In the early sessions, all of the recordings (above) were played back through the Veloce battery-powered line- and phonostages, the Viva Fono stage, the McIntosh 2301 300-watt monoblock power amplifiers for the Scaena midrange and tweeter panels, the Nordost Odin interconnects, the Burmester 911 solid-state stereo amp (for the subwoofers), the Graham Phantom II pickup arm (and three additional arm wands for the cartridges), the Clearaudio Statement magnetic-drive turntable, the Audience AR-12T power conditioner, Nordost Quantum sound purifiers, and the VPI Typhoon Record Cleaning Machine.

The new elements in the system used for the final listening sessions (the deciding ones) included the conrad-johnson tubed electronics (the GAT linestage, the TEA-1 phonostage, the ART III 275-watt monoblock amplifiers) and the new Arcici equipment rack (for the c-j electronics). And last, but hardly least, a new phono cable from the Graham to the phonostages, named the Tyr by Nodost. Obviously, the system evolved (as things are wont to when one is chasing the rainbow of the absolute).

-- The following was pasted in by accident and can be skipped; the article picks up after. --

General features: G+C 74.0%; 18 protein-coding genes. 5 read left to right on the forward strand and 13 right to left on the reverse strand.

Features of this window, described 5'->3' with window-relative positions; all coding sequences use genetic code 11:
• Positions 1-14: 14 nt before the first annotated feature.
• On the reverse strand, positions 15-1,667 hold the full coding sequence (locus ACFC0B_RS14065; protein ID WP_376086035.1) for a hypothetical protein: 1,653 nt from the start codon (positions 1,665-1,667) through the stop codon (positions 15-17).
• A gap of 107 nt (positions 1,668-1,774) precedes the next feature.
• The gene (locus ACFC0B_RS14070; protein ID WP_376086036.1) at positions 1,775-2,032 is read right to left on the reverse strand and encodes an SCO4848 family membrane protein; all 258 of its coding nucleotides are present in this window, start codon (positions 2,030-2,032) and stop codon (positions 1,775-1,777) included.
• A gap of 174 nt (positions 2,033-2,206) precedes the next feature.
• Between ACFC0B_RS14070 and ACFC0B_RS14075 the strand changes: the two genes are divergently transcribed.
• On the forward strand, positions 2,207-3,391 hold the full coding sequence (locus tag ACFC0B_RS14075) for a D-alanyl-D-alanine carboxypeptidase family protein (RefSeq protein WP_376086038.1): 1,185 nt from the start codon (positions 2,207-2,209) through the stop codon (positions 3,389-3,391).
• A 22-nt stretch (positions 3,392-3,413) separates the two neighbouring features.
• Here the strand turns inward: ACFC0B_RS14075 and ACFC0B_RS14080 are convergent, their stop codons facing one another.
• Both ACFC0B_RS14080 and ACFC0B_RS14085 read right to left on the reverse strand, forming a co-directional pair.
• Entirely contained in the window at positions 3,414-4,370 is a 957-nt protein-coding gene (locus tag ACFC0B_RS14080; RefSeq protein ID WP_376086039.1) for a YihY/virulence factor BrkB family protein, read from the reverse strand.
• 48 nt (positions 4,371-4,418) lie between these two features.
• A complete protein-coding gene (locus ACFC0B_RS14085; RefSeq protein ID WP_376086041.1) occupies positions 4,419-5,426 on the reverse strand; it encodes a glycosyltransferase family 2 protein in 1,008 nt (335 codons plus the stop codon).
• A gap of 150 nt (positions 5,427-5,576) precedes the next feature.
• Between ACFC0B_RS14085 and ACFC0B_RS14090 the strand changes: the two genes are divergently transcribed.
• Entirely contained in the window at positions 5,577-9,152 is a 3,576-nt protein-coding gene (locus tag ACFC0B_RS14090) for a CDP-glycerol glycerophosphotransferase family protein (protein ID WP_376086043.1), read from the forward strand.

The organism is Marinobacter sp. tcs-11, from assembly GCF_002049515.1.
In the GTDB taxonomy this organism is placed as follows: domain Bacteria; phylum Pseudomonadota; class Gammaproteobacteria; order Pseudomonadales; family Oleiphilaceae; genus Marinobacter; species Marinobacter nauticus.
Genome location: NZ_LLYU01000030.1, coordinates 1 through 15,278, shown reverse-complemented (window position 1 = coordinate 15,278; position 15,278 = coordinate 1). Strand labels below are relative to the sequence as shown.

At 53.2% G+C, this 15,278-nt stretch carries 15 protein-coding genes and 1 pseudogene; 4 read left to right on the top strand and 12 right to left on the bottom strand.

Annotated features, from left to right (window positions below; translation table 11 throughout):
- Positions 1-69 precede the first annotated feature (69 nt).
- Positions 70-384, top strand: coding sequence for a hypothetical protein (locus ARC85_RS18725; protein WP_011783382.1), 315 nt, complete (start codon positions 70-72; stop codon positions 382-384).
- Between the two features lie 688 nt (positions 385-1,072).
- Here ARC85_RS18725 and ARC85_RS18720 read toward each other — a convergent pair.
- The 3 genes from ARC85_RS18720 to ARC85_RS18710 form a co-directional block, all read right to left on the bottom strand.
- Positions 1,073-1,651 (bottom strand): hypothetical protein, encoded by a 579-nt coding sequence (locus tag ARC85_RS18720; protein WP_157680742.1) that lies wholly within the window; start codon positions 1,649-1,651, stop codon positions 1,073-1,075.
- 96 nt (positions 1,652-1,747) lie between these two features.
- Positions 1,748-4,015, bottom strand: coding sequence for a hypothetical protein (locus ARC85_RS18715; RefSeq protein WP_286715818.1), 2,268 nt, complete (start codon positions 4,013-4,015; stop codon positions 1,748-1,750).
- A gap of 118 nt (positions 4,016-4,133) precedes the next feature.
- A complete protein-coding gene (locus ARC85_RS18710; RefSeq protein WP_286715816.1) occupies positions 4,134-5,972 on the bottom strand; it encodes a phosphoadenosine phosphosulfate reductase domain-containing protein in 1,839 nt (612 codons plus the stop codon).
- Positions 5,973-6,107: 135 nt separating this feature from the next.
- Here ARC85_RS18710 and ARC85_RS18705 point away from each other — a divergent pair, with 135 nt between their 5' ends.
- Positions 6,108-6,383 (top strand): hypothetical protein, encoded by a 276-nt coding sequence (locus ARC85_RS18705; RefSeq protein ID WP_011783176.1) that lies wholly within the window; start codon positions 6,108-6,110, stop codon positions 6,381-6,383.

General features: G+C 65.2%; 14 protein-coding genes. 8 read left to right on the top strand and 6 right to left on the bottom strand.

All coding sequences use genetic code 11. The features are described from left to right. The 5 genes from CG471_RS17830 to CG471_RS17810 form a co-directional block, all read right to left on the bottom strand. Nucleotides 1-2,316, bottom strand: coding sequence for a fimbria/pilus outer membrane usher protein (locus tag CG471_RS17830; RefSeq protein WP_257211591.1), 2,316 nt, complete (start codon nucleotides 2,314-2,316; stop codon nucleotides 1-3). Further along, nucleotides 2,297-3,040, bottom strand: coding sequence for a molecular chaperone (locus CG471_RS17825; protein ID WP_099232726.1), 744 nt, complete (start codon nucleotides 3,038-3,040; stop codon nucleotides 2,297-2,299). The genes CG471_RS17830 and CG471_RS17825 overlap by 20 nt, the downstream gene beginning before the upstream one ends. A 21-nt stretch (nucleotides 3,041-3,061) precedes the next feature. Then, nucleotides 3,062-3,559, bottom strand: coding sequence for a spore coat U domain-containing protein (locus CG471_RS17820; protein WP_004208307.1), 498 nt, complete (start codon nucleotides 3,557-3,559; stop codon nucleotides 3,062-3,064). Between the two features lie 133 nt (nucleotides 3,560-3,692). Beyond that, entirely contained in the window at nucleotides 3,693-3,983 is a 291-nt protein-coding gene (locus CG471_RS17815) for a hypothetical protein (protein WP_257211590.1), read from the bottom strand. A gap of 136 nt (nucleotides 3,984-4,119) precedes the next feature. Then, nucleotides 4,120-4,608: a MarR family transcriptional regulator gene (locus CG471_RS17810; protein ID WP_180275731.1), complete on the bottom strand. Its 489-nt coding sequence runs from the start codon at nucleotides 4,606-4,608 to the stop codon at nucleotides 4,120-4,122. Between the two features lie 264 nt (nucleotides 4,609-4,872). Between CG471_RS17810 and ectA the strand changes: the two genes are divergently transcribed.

The Mechanics:

To insure a level playing field, my assistant (the aforementioned Mr. Weiss) ran through these checkpoints:

Turntable leveling: a stable platter a necessity with the Statement “for its superior isolation and balance.”

Azimuth alignment: for this Mr. W used the recently invented (by Jim Fosgate) Fozgometer. (Explanation in the sidebar below.) One thing HP can tell you is that all of the cartridges achieved an audible level of superiority when this was used in the final two week sessions.

Vertical Tracking Angle adjustment: an HP specialty. Too much height, too much highs at the expense of bottom bass and mistracking-like sounds. Too low? Muddy bass, muted top octave.

Break-in time: All cartridges were broken in during repeated listening sessions. We have found, however, that all cartridges, even broken in, must play for 15 minutes or so, to sound their best.